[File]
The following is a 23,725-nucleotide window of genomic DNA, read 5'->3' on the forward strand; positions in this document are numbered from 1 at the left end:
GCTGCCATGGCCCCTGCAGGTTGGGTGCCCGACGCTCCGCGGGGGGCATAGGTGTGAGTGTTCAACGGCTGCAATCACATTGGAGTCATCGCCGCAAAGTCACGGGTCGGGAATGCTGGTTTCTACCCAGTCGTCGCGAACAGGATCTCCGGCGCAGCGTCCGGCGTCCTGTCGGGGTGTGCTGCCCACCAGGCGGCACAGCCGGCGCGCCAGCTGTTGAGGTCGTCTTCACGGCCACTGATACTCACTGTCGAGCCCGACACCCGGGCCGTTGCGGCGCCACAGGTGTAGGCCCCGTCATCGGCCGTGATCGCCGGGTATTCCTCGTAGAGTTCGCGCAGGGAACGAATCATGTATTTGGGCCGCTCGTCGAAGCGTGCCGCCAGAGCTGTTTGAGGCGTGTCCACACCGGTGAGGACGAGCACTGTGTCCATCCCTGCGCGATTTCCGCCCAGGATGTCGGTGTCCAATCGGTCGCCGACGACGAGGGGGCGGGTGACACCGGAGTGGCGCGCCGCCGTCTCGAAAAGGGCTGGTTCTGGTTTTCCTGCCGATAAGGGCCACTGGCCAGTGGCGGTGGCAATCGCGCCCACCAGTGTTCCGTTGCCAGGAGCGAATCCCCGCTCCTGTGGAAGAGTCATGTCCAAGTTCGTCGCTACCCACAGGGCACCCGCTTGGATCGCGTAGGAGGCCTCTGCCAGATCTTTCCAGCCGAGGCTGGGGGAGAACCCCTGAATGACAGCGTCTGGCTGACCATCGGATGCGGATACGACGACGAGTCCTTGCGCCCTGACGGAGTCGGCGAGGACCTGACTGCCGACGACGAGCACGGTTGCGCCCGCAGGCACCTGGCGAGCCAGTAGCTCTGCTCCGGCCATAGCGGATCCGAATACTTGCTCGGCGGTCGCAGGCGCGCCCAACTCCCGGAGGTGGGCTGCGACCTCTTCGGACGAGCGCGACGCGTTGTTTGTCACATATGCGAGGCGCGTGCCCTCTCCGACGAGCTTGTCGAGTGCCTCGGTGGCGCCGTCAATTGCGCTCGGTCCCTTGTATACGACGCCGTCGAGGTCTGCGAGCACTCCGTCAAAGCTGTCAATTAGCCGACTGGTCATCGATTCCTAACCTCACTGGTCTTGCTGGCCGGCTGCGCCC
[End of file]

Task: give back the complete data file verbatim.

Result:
The following is a 23,725-nucleotide window of genomic DNA, read 5'->3' on the forward strand; positions in this document are numbered from 1 at the left end:
GCTGCCATGGCCCCTGCAGGTTGGGTGCCCGACGCTCCGCGGGGGGCATAGGTGTGAGTGTTCAACGGCTGCAATCACATTGGAGTCATCGCCGCAAAGTCACGGGTCGGGAATGCTGGTTTCTACCCAGTCGTCGCGAACAGGATCTCCGGCGCAGCGTCCGGCGTCCTGTCGGGGTGTGCTGCCCACCAGGCGGCACAGCCGGCGCGCCAGCTGTTGAGGTCGTCTTCACGGCCACTGATACTCACTGTCGAGCCCGACACCCGGGCCGTTGCGGCGCCACAGGTGTAGGCCCCGTCATCGGCCGTGATCGCCGGGTATTCCTCGTAGAGTTCGCGCAGGGAACGAATCATGTATTTGGGCCGCTCGTCGAAGCGTGCCGCCAGAGCTGTTTGAGGCGTGTCCACACCGGTGAGGACGAGCACTGTGTCCATCCCTGCGCGATTTCCGCCCAGGATGTCGGTGTCCAATCGGTCGCCGACGACGAGGGGGCGGGTGACACCGGAGTGGCGCGCCGCCGTCTCGAAAAGGGCTGGTTCTGGTTTTCCTGCCGATAAGGGCCACTGGCCAGTGGCGGTGGCAATCGCGCCCACCAGTGTTCCGTTGCCAGGAGCGAATCCCCGCTCCTGTGGAAGAGTCATGTCCAAGTTCGTCGCTACCCACAGGGCACCCGCTTGGATCGCGTAGGAGGCCTCTGCCAGATCTTTCCAGCCGAGGCTGGGGGAGAACCCCTGAATGACAGCGTCTGGCTGACCATCGGATGCGGATACGACGACGAGTCCTTGCGCCCTGACGGAGTCGGCGAGGACCTGACTGCCGACGACGAGCACGGTTGCGCCCGCAGGCACCTGGCGAGCCAGTAGCTCTGCTCCGGCCATAGCGGATCCGAATACTTGCTCGGCGGTCGCAGGCGCGCCCAACTCCCGGAGGTGGGCTGCGACCTCTTCGGACGAGCGCGACGCGTTGTTTGTCACATATGCGAGGCGCGTGCCCTCTCCGACGAGCTTGTCGAGTGCCTCGGTGGCGCCGTCAATTGCGCTCGGTCCCTTGTATACGACGCCGTCGAGGTCTGCGAGCACTCCGTCAAAGCTGTCAATTAGCCGACTGGTCATCGATTCCTAACCTCACTGGTCTTGCTGGCCGGCTGCGCCC